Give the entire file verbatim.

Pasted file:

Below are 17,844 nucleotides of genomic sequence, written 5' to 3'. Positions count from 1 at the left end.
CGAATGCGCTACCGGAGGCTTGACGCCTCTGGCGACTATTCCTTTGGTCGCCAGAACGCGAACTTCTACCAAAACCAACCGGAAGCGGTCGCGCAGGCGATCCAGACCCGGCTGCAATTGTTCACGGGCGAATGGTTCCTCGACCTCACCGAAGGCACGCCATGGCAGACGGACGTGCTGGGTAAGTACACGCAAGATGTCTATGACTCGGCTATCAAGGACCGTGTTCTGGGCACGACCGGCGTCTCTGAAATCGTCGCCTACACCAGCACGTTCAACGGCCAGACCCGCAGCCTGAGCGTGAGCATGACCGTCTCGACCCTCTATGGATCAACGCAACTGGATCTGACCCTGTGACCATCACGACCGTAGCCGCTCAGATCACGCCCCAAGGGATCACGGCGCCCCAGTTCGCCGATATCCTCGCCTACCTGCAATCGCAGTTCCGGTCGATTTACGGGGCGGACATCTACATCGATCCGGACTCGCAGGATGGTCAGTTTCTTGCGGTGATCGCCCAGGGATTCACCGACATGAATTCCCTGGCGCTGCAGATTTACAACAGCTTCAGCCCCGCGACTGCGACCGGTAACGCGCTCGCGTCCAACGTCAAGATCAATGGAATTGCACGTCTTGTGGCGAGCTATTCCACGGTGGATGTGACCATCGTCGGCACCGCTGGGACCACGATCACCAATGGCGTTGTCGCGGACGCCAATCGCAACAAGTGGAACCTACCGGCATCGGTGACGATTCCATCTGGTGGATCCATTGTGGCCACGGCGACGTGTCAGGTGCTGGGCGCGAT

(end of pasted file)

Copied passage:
Below are 17,844 nucleotides of genomic sequence, written 5' to 3'. Positions count from 1 at the left end.
CGAATGCGCTACCGGAGGCTTGACGCCTCTGGCGACTATTCCTTTGGTCGCCAGAACGCGAACTTCTACCAAAACCAACCGGAAGCGGTCGCGCAGGCGATCCAGACCCGGCTGCAATTGTTCACGGGCGAATGGTTCCTCGACCTCACCGAAGGCACGCCATGGCAGACGGACGTGCTGGGTAAGTACACGCAAGATGTCTATGACTCGGCTATCAAGGACCGTGTTCTGGGCACGACCGGCGTCTCTGAAATCGTCGCCTACACCAGCACGTTCAACGGCCAGACCCGCAGCCTGAGCGTGAGCATGACCGTCTCGACCCTCTATGGATCAACGCAACTGGATCTGACCCTGTGACCATCACGACCGTAGCCGCTCAGATCACGCCCCAAGGGATCACGGCGCCCCAGTTCGCCGATATCCTCGCCTACCTGCAATCGCAGTTCCGGTCGATTTACGGGGCGGACATCTACATCGATCCGGACTCGCAGGATGGTCAGTTTCTTGCGGTGATCGCCCAGGGATTCACCGACATGAATTCCCTGGCGCTGCAGATTTACAACAGCTTCAGCCCCGCGACTGCGACCGGTAACGCGCTCGCGTCCAACGTCAAGATCAATGGAATTGCACGTCTTGTGGCGAGCTATTCCACGGTGGATGTGACCATCGTCGGCACCGCTGGGACCACGATCACCAATGGCGTTGTCGCGGACGCCAATCGCAACAAGTGGAACCTACCGGCATCGGTGACGATTCCATCTGGTGGATCCATTGTGGCCACGGCGACGTGTCAGGTGCTGGGCGCGAT